This history could start way back, but I've chosen to begin with the items that can be found in the 1967 catalogue. This is also the year when Lundbys more modern range of bathroom furniture (that I've covered earlier) started, along with several other, more modern items.
So what can we find in 1967? The images in the catalogue aren't as clear as you'd wish, but there are some items that can be identified. They are described as "6612 - three different pictures", "6613 - picture with lighting" and "6711 - five different pictures". When you look in other catalogues, it's obvious that Lundby recycles item numbers. This means that, for example, 6612 could be found in several different versions. Just our luck - making it more difficult to identify all the pieces. But I'll give it a try.
Here are some images of the pictures included in the 1967 catalogue and forward:
This is a replica of "La liseuse" (Young girl reading) by Jean-Honore Fragonard:
This is a replica of an unnamed painting by swedish painter Einar Krüger:
This is a replica of "L'etoile" (The star - dancer on stage) by Edgar Degas:
This is a replica of "Timmerkojan" (The log cabin) by Edvard Bergh.
This is a replica of "Grindslanten" by swedish painter August Malmström.
Here are two examples of paintings in their original packages from around 1969/70 (my best guess).
Even if these paintings were sold by Lundby, they were not produced by Lundby. These early paintings were produced by Sufa. Their products were also sold by Lisa and other brands. I've decided to include only the Sufa paintings that I know for certain were sold by Lundby.
This one seems to be a new addition for the 1970 catalogue (but if you look at the previous image, it's included there).
This is a replica of "Mattrasor" by Sam Uhrdin:
This is a replica of "Saint Fabiola" by Francis Alÿs:
This is a replica of "Paris, L'Arc de Triomphe" by Lucien Delarue:
This is a replica of "Rehböcke" (Roe buck) by Carl Zimmerman:
This is a replica of "The church at Auvers" by Vincent van Gogh.
It was produced with two different frames:
This is a replica of "Stute mit fullen" (Mare with foal) - Ignac Konrad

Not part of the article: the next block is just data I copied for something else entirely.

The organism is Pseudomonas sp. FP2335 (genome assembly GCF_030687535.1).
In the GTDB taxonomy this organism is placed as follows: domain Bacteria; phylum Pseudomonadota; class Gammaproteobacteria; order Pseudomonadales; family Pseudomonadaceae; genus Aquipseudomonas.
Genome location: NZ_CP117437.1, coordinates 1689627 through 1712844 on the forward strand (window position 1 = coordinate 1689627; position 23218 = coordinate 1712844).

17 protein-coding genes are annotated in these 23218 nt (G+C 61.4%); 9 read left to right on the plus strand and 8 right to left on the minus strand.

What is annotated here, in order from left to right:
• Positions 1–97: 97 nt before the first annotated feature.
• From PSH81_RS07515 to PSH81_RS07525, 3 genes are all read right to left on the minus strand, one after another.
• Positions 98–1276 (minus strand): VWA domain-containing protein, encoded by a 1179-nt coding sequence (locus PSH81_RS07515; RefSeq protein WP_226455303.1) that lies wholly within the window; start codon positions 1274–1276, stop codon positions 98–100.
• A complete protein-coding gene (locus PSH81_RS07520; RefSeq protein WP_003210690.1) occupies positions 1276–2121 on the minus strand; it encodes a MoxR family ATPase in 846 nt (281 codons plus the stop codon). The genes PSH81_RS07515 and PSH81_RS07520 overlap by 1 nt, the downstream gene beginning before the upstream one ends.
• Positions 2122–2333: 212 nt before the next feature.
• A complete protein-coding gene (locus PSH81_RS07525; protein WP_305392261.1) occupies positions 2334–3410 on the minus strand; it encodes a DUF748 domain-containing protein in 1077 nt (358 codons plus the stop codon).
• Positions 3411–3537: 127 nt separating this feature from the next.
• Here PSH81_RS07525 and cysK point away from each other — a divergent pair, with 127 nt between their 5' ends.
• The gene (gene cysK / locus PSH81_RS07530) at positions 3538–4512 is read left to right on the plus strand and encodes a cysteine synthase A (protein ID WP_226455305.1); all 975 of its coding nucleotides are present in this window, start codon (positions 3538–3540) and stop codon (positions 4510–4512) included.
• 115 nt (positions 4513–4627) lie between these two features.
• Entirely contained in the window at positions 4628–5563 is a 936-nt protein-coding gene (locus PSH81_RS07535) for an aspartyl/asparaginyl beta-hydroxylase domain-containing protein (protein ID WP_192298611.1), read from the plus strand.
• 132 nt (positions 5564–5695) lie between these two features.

This is a replica of Edouard Manets "Oeillets et Clematite dans un Vase de Cristal".
I've found this painting with three different frames: blue, brown and red.
And let's finish of with the last one from this era.
This is a replica of "Vintersöndag" (Winter sunday) by Anders Altzar.
Here are two more examples of paintings in their original packaging from around 1973-74:
Now, before we move on to the paintings that were produced by Lundby, I've noticed a pattern with the paintings. They seem to come in groups of 4. By that I mean that they are similar in size and has the same sort of frame. It seems like Lundby sold them with one from each group (look at the two examples above). This phenomenon is something that continues later on, so we'll get back to that.
In 1975 we also get lots of new additions. And yes, the item number is still 6615. This is also the first batch of paintings that is produced by Lundby themselves, not by Sufa. (I can't find any Sufa paintings in the catalogue after 1974, so I think it's safe to say that they were produced between 1967-1974).
These four were new in 1975 and can be seen as item 6615:
This is a replica of "Madonnina" by Roberto Perruzzi:
This is a replica of Hirsch am See (Deer by the lake) by George Kuboth
In the catalogue you can also spot two other paintings. The first one is a replica of "Mare with foal" by Heinrich Faust. This one has also been produced with a red frame (someone - not me - painted it silver, but you can still see the red)
In 1977, there's a big new thing: the swedish king and queen! They were married in 1976. This picture was taken at their engagement in March 1976, and is well known in Sweden.
1977 was apparently a big royal dollhouse year. This painting was, as far as I know, only released in the UK (and perhaps other commonwealth nations) to celebrate the queen's silver jubilee.
Here are some of the paintings above in their original packaging: